SUNDAY, AUGUST 6, 2023 AT 10 PM EDT
Honouring Peace: Hiroshima Nagasaki Day
Esquimalt Gorge Park
Honouring Peace is a free, family friendly event that will be held outdoors at the beautiful Japanese-style Gorge Park Pavilion, on the 78th anniversary of the atomic bombing of Hiroshima and Nagasaki in1945. Each year, peace is celebrated and its importance remembered through music, poetry, dance and drumming that moves and inspires us.
Lantern-making will begin at 7:00 pm on the outdoor porch of the Pavilion (all materials provided), and an educational display will be available indoors.
The program will begin at 7:30 pm and end with the launching of the lanterns in the Pavilion reflecting pools at 9 pm. Among the performers and presenters are:
- First Nation’s greetings, Elder Bear Sam
- Tsugio Kurushima, Nikkei Society
- Furusato Dancers
- Uminari Taiko Drummers
- Hanne Fair, flute
- Raging Grannies
- Gettin’ Higher Choir
- Margaret Krawciw: “Children of the A-Bomb”
Please bring lawn chairs or a blanket if you can; for others, seating will be provided. A donation bottle will be passed for those who would like to contribute to the cost of the event.
Our Freedom from War Coalition will be holding an information picket event at Charles Hoey Park in downtown Duncan starting at 11 am on Sunday August 6th to mark the day the US dropped the atomic bomb on Hiroshima.
It is vital we never allow this act of brutality to go unacknowledged.
In Aug. 6, 1945, during World War II, the U.S. B-29 Superfortress Enola Gay dropped an atomic bomb code-named “Little Boy” on Hiroshima, Japan, resulting in an estimated 140,000 deaths. (Three days later, the United States exploded a nuclear device over Nagasaki; five days after that, Imperial Japan surrendered.) Canada was not absent on that day, but unfortunately was part of that travesty and genocide. Munitions Minister C.D. Howe – after the bomb was dropped – bragged Canadian scientists and Canadian institutions had played a crucial role. Howe sat on a joint committee which authorized the use of the bombs . Uranium was mined by the Dene people near Great Slave lake, hundreds died of cancer from the work. Canada never warned the indigenous Dene of the danger with such unprotected exposure to uranium. In other words – the hands of the ruling class in Canada are dripping with the blood of Japanese civilians. Canada stood with the US war machine and without protest committed this atrocity which we all know now was an unnecessary step in securing Japanese surrender. ” It is fortunate the use of the bomb should have been upon the Japanese rather than upon the white races of Europe” – William Lyon Mackenzie King (Canadian Prime Minister) quote. We will set up next to the train station. Please join in – we could especially use some help making origami cranes. You are all welcome to participate in this critical remembrance.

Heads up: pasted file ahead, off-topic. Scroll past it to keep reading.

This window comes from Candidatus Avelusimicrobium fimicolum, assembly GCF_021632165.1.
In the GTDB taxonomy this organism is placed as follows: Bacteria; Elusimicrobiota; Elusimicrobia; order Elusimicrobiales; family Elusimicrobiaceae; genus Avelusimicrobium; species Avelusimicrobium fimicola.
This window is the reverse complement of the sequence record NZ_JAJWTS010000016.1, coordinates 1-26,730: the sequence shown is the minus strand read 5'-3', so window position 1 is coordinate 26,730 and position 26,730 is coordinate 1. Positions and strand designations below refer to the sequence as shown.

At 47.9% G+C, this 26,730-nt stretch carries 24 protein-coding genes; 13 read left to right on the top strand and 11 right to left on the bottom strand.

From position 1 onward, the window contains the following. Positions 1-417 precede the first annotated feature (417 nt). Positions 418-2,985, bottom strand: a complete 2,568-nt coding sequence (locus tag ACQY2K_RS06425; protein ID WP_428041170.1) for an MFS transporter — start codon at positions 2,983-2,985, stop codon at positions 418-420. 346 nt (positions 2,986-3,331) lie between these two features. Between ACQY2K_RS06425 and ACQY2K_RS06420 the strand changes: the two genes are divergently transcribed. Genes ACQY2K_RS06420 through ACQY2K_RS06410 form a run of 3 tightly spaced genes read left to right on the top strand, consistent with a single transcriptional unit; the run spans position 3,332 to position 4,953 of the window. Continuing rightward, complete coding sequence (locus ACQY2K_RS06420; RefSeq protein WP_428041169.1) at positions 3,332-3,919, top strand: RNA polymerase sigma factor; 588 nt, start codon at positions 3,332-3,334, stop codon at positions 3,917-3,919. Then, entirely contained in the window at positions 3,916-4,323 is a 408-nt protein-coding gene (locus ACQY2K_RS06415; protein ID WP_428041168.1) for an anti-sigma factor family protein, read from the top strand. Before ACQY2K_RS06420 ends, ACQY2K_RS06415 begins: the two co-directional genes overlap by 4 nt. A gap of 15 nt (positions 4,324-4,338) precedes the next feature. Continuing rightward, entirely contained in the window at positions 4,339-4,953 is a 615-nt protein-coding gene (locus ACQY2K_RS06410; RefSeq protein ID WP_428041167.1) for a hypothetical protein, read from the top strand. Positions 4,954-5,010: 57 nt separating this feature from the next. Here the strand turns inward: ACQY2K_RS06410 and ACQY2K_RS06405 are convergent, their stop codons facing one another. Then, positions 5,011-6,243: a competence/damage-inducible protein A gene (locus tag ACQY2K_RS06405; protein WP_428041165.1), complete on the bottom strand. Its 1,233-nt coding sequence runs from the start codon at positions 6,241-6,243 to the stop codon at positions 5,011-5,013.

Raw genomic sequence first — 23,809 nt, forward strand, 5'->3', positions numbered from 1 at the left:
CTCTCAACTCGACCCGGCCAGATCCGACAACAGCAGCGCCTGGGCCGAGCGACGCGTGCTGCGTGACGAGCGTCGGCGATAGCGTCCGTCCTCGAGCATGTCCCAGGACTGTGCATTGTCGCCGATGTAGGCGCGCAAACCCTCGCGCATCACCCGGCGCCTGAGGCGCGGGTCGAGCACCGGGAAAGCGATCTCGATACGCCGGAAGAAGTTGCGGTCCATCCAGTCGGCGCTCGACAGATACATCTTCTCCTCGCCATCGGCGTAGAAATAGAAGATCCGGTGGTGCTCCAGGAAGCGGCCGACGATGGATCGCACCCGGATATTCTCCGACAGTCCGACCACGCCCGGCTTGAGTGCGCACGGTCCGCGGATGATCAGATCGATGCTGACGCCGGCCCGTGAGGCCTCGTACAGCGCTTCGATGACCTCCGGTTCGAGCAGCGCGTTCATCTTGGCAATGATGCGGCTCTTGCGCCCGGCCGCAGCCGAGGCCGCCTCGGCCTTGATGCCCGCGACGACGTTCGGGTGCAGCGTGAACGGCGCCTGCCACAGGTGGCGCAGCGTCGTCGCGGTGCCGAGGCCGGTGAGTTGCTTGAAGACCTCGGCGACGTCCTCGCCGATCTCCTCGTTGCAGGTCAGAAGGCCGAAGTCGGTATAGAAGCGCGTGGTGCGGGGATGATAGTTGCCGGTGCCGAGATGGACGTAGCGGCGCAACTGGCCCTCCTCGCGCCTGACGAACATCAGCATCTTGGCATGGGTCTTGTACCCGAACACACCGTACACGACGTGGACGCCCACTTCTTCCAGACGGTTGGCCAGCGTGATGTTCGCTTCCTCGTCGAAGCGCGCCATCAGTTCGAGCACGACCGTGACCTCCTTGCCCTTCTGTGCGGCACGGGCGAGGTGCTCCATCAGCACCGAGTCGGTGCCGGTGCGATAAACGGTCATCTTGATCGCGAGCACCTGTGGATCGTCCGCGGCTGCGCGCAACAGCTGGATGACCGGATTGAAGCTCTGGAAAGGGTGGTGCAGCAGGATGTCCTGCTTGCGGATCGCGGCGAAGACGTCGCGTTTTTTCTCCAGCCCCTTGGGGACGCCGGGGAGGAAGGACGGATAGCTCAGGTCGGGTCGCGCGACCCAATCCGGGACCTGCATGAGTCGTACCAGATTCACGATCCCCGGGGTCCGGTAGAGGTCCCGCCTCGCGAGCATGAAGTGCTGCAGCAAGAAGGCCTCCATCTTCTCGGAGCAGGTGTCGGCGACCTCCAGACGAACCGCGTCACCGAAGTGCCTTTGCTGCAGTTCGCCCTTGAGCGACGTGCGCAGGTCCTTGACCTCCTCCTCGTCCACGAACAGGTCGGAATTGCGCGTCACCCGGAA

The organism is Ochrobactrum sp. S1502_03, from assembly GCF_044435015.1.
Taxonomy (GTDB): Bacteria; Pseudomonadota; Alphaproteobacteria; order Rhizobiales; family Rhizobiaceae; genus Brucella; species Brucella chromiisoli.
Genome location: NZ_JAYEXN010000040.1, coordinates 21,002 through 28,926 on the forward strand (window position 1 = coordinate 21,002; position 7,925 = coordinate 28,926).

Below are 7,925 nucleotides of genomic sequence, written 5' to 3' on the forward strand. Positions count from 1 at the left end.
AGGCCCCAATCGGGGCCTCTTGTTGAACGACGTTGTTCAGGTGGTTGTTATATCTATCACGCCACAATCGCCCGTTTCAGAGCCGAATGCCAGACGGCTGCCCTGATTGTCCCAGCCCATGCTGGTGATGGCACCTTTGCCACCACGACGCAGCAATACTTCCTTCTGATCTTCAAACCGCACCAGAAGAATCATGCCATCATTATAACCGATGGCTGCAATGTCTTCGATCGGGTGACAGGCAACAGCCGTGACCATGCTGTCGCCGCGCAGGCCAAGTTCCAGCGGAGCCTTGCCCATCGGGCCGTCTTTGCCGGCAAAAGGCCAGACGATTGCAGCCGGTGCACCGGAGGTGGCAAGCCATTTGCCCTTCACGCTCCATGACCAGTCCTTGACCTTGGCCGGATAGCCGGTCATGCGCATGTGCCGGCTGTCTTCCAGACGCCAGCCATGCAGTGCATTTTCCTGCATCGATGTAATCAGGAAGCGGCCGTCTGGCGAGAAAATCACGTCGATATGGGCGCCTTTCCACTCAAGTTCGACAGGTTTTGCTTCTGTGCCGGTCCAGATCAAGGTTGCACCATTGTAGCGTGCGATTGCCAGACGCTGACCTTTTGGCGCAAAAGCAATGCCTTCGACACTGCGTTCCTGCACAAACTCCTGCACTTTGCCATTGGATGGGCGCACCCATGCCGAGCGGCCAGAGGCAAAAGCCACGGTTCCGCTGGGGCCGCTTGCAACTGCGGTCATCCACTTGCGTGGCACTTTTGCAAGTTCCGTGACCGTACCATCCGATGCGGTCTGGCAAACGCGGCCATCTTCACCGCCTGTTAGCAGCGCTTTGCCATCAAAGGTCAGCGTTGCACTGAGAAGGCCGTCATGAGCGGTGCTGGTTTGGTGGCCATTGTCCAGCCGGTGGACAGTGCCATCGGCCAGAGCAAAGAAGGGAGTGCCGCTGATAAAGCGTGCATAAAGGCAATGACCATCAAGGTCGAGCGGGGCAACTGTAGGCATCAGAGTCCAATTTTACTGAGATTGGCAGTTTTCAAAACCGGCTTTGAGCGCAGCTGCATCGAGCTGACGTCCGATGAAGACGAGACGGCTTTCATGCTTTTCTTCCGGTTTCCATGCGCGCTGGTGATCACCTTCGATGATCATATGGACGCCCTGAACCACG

email@example.com or 250-510-9460
firstname.lastname@example.org or 250-709-7975
Lanterns for Peace Ceremony on August 6th at 9 pm at Sway-a-lana lagoon on Nanaimo’s waterfront: music, speakers and lanterns launched at dusk. This will be the 22nd annual ceremony hosted by WILPF Nanaimo. Info: 250 753 3015